- One word to describe yourself: TransitNerd
- Alma Mater: McGill and Georgia Tech
- Favorite hobby(s): Cooking
- Fun fact about yourself: I learned how to cook from my French mother and Tunisian grandmother.
- Favorite station or stop that you have ever visited or frequent (and why): My bus stop has a MARTA Army sign with a map, schedule and QR code for real-time info.
- Favorite route you have ever ridden or frequent (and why): Metro Line 6 in Paris is full of sleepy commuters in the early morning. But when the train suddenly jets out of the ground to traverse the river through the Bir Hakim bridge, an orange sunrise on the Eiffel Tower electrifies the entire wagon for an instant.
In an industry in need of innovative practitioners, Simon Berrebi has emerged as a rising star. As a researcher, a data scientist and an activist, Berrebi has made profound advancements to the field of public transportation, especially bus transit, equity activism and research.
As a Ph.D. student at Georgia Tech, Berrebi invented, developed and implemented a real-time dispatching algorithm to minimize bus bunching by adapting headways to the current operating conditions rather than relying on schedules.
While completing his studies, Berrebi founded the MARTA Army, which has become the main transit advocacy organization in the Atlanta region. The organization crowd-funded trash cans for 100 MARTA bus stops and the MARTA Army partnered with the authority and the local ATU to recognize exceptional bus drivers at an annual gala.
Berrebi has also helped transit agencies understand the underlying causes of ridership decline through research funded by the Transit Cooperative Research Program. Berrebi used big data generated by automated passenger counters to identify some causes for ridership decline, but also developed actionable strategies to reverse the trend. The work was covered in a New York Times profile published in March 2020.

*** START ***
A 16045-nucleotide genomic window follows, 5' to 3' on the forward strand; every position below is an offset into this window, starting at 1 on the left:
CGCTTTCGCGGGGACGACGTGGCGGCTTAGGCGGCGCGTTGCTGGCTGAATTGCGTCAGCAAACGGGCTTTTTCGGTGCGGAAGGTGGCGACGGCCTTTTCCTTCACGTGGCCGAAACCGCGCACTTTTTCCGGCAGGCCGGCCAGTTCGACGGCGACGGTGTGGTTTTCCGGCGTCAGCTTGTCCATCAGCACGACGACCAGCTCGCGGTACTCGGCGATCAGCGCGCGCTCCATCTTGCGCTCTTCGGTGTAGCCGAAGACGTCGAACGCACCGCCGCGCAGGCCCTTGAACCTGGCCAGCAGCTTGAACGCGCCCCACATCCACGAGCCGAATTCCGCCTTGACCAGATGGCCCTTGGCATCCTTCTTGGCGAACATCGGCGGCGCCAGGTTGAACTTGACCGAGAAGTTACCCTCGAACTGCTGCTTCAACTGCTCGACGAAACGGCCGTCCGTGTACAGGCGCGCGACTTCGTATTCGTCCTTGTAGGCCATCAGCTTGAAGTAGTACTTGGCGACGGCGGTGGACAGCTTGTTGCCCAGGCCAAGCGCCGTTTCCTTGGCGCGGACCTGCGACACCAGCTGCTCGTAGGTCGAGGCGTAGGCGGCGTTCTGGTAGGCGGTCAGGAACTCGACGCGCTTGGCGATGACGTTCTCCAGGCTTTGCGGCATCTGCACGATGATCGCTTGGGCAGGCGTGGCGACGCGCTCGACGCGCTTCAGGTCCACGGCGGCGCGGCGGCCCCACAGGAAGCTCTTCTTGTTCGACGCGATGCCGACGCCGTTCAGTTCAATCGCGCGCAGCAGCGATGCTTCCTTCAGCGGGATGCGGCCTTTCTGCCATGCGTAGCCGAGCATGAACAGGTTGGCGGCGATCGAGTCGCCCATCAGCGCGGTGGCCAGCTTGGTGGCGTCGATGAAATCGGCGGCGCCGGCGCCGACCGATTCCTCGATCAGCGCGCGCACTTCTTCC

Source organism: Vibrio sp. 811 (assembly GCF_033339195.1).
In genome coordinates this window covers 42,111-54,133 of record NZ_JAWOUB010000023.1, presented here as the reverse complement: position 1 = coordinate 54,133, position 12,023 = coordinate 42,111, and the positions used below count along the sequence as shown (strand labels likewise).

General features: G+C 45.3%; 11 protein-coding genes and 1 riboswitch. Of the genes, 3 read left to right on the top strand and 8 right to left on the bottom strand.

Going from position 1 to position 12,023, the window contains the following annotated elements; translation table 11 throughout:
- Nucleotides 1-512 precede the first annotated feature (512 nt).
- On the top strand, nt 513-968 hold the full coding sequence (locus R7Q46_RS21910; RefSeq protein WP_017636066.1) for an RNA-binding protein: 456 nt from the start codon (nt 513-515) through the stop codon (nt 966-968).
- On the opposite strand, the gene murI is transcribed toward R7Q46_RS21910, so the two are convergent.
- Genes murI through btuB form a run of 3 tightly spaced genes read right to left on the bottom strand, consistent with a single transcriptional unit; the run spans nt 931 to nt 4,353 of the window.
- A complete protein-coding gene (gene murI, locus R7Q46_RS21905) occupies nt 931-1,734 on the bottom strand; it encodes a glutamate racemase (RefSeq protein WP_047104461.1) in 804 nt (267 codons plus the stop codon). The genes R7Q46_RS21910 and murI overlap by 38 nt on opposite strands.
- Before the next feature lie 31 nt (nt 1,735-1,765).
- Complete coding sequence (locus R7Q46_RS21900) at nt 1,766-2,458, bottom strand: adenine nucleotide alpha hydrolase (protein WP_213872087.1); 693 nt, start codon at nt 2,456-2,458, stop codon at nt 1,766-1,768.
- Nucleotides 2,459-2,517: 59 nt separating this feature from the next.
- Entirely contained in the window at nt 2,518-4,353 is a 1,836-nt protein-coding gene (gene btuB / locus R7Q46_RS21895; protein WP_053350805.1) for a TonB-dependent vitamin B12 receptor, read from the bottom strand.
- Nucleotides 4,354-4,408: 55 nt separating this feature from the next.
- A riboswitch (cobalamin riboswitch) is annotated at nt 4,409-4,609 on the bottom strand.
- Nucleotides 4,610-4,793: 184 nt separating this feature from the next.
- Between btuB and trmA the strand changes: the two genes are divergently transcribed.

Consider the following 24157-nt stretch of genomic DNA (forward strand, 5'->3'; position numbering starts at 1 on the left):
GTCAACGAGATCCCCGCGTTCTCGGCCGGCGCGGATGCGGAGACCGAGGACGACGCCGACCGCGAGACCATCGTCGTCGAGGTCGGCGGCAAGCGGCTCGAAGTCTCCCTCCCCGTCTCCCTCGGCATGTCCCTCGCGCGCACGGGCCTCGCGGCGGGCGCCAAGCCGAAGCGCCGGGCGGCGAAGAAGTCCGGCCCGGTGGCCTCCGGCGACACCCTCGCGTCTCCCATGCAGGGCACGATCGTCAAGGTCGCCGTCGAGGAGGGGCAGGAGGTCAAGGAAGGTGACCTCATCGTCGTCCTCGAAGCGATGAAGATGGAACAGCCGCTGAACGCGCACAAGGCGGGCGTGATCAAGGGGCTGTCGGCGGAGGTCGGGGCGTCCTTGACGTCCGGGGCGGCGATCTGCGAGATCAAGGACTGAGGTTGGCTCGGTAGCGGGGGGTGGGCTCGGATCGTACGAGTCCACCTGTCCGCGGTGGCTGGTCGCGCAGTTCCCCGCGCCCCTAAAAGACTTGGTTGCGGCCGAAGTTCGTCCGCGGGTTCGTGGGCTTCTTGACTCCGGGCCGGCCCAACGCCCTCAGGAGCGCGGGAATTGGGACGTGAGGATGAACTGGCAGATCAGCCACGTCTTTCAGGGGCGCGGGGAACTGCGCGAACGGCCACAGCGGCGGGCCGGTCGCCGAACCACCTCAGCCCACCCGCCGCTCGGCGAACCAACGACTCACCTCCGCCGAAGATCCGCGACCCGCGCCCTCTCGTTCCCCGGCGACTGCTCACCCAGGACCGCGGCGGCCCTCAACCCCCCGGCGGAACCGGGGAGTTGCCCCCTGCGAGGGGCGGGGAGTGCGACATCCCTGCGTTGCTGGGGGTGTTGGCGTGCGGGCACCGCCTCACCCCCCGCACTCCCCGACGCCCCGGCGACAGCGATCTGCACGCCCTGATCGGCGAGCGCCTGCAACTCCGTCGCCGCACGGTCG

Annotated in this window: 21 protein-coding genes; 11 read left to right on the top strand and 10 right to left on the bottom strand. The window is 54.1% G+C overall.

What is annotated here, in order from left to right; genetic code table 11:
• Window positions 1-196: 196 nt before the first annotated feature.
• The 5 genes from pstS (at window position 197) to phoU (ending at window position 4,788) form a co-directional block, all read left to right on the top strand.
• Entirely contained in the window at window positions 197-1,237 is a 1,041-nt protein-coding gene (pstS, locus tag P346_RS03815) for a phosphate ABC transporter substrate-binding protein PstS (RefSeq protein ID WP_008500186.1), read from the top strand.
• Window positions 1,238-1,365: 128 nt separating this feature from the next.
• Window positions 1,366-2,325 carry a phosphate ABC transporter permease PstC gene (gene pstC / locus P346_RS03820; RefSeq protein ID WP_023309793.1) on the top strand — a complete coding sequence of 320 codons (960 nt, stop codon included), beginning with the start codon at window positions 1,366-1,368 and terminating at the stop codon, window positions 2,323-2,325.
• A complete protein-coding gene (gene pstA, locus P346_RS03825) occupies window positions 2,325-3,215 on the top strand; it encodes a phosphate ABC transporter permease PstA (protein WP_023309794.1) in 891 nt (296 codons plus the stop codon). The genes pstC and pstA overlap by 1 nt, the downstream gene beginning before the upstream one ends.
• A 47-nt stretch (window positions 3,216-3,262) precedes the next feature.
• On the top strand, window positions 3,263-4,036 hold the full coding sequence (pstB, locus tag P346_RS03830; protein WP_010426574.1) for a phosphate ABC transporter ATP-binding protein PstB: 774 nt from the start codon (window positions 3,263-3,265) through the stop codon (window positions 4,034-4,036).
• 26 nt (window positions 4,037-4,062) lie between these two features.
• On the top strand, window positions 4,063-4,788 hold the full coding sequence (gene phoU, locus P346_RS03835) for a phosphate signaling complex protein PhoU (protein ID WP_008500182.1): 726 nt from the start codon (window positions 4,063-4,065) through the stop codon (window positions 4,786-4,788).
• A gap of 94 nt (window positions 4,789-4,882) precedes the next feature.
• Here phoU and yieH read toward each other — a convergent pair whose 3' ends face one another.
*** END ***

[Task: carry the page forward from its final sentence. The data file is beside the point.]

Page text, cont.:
Berrebi’s work has been put to practical use, such as in Minneapolis, Minn., where Metro Transit selected software Berrebi developed in partnership with Cambridge Systematics to predict bus arrival time. In conjunction with Ireland-based developer, Sean Òg Crudden, Berrebi developed an adaptive algorithm to predict bus arrivals in real-time as part of open-source software TheTransitClock.
“With the advent of inexpensive sensor devices aboard buses and trains, data is becoming increasingly available and accurate. The data can help us gain a better understanding of the underlying dynamics at play in our cities,” said Berrebi.
Berrebi has presented his research at numerous conferences and serves as the research coordinator for the Transportation Research Board’s Bus Transit Committee.
Is there a specific experience that led you to where you are today?
Growing up in Paris, France, I started riding buses and trains at a young age. I never thought I would become a TransitNerd one day. Riding transit felt natural, so I took it for granted. After working in supply-chain consulting post-college I was planning to do a Ph.D. in math when I found out about the fascinating work of Dr. Kari Watkins. So, you solve interesting problems AND make a tangible impact in the real word? I have never looked back since.
Best advice/tip/best practice to share from your area of expertise?
With the advent of inexpensive sensor devices aboard buses and trains, data is becoming increasingly available and accurate. The data can help us gain a better understanding of the underlying dynamics at play in our cities. Based on this understanding, we can invent transit systems that provide more effective, inclusive and reliable service. But using data to answer biased questions leads to biased answers. Data analytics is only useful when combined with a critical perspective on how cities operate and the capacity to challenge assumptions.
Why do you like being a part of the public transit industry?
Public transit is the silver bullet in the fight against climate change. Not only does it curb GHG emissions in transportation, which contributes more to climate change than any other sector of the economy, but also protects cities from the catastrophes that arise because of climate change. This year’s pandemic shows that the environmental and social impact of our actions can only be ignored for so long before they erupt into our lives with greater magnitude. Hopefully, we will pivot out of this moment with a collective reckoning that the car-centric approach to building cities has reached the end of the road.